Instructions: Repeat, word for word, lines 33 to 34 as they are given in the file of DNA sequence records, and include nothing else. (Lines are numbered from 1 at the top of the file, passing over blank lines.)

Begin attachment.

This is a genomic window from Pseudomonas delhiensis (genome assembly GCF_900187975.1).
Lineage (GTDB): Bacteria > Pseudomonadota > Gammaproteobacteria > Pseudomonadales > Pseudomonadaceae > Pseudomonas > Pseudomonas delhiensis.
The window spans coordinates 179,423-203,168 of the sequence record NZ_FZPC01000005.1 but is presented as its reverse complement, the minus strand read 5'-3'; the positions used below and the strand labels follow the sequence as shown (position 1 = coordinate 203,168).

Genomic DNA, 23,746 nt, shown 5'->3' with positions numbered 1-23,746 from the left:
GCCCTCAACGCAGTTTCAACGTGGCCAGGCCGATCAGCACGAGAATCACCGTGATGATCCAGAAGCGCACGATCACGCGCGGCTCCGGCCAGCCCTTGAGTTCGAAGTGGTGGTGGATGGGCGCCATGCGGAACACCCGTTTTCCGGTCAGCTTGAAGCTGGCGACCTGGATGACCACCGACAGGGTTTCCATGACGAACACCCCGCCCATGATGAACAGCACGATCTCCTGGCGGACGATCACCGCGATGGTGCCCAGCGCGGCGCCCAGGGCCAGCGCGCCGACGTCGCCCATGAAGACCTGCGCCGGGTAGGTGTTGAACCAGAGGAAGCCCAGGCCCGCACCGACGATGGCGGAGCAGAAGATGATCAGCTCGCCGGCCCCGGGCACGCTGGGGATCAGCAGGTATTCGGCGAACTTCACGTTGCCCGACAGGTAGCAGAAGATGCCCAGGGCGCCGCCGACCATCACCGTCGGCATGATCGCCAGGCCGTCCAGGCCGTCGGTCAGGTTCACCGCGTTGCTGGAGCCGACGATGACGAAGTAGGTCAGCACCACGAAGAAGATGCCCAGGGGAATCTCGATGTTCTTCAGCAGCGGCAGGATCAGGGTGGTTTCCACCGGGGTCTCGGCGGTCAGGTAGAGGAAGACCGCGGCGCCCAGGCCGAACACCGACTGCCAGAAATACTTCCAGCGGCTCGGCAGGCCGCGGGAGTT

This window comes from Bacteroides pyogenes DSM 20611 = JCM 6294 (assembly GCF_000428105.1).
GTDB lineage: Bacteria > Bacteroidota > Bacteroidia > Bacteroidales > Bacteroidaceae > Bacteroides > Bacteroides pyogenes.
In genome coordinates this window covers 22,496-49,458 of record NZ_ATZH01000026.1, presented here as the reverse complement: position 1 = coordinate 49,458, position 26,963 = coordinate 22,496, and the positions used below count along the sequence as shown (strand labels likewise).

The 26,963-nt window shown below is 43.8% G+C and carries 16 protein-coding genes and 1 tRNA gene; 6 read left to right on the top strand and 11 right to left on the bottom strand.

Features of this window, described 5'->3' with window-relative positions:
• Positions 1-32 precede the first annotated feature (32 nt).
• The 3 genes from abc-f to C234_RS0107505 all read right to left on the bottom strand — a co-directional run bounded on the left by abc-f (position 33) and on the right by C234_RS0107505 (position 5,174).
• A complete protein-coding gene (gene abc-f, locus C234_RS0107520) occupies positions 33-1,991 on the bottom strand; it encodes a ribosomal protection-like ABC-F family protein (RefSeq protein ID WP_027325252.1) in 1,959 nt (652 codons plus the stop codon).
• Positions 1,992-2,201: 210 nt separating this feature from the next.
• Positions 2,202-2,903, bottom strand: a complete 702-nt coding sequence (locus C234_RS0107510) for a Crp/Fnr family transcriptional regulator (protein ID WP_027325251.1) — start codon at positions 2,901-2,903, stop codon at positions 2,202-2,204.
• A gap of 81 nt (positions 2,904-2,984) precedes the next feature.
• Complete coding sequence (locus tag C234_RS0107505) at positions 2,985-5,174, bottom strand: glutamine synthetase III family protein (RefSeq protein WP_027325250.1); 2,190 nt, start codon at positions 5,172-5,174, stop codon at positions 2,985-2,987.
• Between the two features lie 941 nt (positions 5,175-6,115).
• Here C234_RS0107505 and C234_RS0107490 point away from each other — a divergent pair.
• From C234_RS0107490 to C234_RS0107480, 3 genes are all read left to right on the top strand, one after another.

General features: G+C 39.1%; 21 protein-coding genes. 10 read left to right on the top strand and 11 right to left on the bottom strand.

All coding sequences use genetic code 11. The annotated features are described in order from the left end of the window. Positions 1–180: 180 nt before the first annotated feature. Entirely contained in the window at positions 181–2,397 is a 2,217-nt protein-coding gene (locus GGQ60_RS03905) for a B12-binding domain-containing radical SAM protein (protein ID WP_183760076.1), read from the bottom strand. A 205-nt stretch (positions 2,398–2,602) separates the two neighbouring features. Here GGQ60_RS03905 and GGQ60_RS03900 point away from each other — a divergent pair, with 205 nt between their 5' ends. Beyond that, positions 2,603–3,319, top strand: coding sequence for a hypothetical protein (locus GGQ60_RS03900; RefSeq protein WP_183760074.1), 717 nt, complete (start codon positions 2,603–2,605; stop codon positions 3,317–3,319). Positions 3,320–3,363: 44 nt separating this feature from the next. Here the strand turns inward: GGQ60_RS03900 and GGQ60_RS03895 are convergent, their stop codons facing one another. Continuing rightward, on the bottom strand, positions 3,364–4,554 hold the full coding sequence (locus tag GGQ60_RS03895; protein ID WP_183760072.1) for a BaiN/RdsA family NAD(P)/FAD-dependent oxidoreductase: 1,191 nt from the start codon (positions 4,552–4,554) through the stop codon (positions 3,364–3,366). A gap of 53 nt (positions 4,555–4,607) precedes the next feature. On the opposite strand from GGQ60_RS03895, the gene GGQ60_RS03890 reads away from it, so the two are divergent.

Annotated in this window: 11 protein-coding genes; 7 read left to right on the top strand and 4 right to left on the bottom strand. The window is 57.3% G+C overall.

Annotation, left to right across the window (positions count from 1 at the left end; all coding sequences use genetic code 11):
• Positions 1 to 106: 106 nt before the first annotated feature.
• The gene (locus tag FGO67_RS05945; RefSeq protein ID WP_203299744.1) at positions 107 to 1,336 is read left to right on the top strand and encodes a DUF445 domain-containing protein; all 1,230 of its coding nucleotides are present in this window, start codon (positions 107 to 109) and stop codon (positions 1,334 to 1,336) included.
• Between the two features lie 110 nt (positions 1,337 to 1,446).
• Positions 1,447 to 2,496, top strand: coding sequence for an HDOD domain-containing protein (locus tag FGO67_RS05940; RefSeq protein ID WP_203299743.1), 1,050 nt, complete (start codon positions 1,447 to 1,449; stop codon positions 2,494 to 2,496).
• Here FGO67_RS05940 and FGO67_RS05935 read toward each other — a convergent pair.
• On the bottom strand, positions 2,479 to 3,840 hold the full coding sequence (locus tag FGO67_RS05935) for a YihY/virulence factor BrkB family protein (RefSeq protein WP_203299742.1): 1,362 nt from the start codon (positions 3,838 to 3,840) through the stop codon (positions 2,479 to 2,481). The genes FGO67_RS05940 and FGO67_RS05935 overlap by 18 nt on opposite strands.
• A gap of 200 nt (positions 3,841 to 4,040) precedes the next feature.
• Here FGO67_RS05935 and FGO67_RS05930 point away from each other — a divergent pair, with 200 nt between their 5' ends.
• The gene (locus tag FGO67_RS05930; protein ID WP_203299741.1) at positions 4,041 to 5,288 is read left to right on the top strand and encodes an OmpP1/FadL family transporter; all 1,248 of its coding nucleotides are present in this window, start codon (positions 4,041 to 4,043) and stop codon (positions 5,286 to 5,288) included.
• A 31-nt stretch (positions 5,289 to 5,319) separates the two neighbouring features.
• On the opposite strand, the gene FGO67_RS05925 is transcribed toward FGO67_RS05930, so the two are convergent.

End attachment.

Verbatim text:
• The gene (locus tag FGO67_RS05930; protein ID WP_203299741.1) at positions 4,041 to 5,288 is read left to right on the top strand and encodes an OmpP1/FadL family transporter; all 1,248 of its coding nucleotides are present in this window, start codon (positions 4,041 to 4,043) and stop codon (positions 5,286 to 5,288) included.
• A 31-nt stretch (positions 5,289 to 5,319) separates the two neighbouring features.